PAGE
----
By Leonid Bershidsky

“Brexit means Brexit,” British politicians have been saying for months. Now it seems like it may not mean anything at all.

As the third round of Brexit talks commenced on Monday, it’s absurdly difficult to identify specific changes that would actually affect people’s daily lives or the running of businesses before 2021 at the very earliest, and likely for many years after that.

Facing the deadline to leave Europe by 2019, both the U.K. government and the opposition Labour Party are looking to buy more time. Labour’s shadow Brexit secretary, Keir Starmer, declared unambiguously that his party would push for a transition preserving the current economic arrangements, including the U.K.’s membership in the European Union’s common market and customs union. The government is less unequivocal, but its position paper on the future EU-customs arrangement says, amid all the nebulous verbiage, that the transition’s goal should be to “ensure that businesses and people in the UK and the EU only have to adjust once to a new customs relationship.” That can only mean that the transitional deal should match the current one; otherwise at least two adjustments would be required.

Britain’s leaders have been fighting over Brexit for years. Now the difference between the Labour stance and the government one is simply rhetorical. Essentially, the government is trying to hold onto its base of Leave voters while seeking the same interim outcome as Labour.

For now, both the U.K. government and the opposition are talking about a finite transition period. Labour would like to see it last up to four years, potentially extending it beyond the next election, to be held in 2022. The most enthusiastic Brexiters in the government, such as International Trade Secretary Liam Fox, are talking about two years, with the cutoff before the next election.

In the context of U.K. politics, that difference is substantive rather than rhetorical — Fox and his allies want to deny the current opposition any control over the final, post-transition arrangement. But in reality, British leaders have little control over the length of the transitional period.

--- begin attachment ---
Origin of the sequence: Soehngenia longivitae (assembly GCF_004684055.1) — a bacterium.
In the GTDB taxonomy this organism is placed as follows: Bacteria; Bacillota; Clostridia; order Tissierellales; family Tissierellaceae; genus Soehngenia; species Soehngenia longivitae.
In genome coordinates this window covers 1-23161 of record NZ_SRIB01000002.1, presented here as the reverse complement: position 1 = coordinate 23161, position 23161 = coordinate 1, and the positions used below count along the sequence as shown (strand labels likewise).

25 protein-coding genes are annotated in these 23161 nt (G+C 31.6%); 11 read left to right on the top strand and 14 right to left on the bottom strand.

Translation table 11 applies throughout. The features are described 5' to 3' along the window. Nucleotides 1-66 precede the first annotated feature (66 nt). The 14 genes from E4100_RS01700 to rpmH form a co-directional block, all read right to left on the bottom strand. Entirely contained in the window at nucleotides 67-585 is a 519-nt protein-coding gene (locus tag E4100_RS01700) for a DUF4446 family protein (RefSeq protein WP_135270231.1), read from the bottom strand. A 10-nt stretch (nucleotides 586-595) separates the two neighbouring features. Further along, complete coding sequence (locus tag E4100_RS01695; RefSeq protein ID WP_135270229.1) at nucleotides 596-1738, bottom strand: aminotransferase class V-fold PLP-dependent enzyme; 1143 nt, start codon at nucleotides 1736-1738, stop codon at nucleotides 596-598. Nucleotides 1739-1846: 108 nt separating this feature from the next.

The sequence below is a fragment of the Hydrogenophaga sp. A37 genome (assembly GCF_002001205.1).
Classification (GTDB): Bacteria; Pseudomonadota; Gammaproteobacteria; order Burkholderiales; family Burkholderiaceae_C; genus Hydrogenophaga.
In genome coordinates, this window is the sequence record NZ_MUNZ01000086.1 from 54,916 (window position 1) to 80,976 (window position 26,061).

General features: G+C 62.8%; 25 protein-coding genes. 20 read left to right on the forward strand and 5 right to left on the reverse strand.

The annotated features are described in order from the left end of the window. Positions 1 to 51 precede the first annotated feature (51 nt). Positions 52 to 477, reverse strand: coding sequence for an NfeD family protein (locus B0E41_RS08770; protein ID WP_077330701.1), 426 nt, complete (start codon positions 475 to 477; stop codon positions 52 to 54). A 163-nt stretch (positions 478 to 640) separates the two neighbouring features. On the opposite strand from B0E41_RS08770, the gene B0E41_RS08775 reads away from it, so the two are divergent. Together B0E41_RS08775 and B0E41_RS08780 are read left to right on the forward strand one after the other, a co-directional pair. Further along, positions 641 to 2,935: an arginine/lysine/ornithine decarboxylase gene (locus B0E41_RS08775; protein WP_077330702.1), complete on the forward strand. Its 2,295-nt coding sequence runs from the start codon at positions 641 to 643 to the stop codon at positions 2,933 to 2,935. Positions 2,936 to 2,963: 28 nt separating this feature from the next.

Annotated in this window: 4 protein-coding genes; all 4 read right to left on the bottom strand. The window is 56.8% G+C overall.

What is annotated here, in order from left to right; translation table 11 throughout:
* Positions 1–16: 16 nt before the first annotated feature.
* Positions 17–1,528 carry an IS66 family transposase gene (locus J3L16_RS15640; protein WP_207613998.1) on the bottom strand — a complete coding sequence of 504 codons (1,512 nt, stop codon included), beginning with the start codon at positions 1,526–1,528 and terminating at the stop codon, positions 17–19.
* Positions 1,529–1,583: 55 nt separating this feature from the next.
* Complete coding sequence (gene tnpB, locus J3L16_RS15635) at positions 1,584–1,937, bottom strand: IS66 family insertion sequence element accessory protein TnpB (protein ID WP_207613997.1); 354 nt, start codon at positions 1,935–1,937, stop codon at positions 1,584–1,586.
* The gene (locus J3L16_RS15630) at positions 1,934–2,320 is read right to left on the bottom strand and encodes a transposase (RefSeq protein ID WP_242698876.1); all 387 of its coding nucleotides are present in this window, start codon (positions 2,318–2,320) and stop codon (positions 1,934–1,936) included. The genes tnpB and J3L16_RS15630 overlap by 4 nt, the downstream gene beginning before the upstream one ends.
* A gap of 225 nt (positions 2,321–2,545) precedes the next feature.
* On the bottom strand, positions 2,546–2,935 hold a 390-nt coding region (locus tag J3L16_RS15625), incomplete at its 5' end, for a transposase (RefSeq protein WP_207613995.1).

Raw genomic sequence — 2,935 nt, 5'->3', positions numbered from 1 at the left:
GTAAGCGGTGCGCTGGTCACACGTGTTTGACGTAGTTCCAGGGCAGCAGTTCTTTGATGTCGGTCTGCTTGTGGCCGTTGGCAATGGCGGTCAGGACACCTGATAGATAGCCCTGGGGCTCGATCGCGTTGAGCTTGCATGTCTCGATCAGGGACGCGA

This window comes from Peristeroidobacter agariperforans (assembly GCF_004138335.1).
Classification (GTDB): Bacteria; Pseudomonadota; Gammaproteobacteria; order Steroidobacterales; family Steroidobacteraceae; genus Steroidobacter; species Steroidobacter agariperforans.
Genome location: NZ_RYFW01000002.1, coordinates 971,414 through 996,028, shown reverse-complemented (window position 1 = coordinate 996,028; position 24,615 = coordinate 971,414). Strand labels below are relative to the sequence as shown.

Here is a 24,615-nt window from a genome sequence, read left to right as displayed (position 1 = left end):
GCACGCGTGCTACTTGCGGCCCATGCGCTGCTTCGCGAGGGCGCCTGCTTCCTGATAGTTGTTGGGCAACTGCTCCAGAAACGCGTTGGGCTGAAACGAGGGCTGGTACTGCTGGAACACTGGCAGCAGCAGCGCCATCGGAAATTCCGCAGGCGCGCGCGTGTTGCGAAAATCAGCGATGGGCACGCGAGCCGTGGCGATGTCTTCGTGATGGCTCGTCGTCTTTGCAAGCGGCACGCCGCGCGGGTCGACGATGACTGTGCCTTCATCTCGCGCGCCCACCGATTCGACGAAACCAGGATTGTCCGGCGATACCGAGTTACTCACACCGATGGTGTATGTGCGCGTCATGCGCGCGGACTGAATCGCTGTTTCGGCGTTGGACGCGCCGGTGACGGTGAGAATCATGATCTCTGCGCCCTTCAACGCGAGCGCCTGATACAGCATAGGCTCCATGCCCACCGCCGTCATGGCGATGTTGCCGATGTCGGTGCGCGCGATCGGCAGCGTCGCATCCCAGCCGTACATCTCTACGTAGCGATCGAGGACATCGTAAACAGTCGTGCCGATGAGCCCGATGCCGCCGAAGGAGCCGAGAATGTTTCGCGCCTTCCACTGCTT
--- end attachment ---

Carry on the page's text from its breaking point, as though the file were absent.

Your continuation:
It will last as long as it takes the U.K. and the EU to agree on a new trade deal; otherwise, a transition is pointless. But the U.K. cannot dictate the pace of the negotiations, and the EU isn’t interested in dictating it as long as the transition period preserves current arrangements. The EU, after all, didn’t initiate Brexit; it’s happy for the U.K. to stay on current terms, and if it loses its vote, too, that’ll only be a bonus.

More than ever, the EU has the upper hand. With the U.K. eager for a transitional period, chief EU negotiator Michel Barnier doesn’t need to back down on any of the initial issues, such as protections for EU citizens in the U.K., the eventual exit bill, or the EU’s demand that the European Court of Justice supervise any transition. The U.K. will have to accept Barnier’s terms to assure it doesn’t face a cliff edge in 2019.

Unless the U.K. government suddenly reverts to Prime Minister Theresa May’s earlier contention that “no deal is better than a bad deal,” the net effect of the Brexit vote and the resulting hullabaloo may just be that the U.K. will simply lose its vote in the EU. The rest will remain as it is now for an indefinite period during which a new trade deal will be discussed in the standard EU fashion — slowly, deliberately, with each of the 27 EU countries working through its own agenda until there’s a consensus. And even then, the result may not be much different from the current one — or from Norway’s relationship with the EU, which includes an emergency brake on immigration (something the EU was willing to give the U.K. before it decided to leave, anyway) but not much economic or legal leeway.

One could argue that the Brexit vote has alarmed EU citizens enough to consider leaving the U.K. or simply staying away in the first place. But “Brexodus” may well be a myth. Though the latest data show a substantial drop in net migration from Eastern Europe, there is still a net inflow. Perhaps, for some Brexit voters, this reduction in immigration is adequate compensation for the current uncertainties and the loss of the U.K.’s vote. But for the rest of us, Brexit is beginning to look like a classic case of a mountain giving birth to a mouse.

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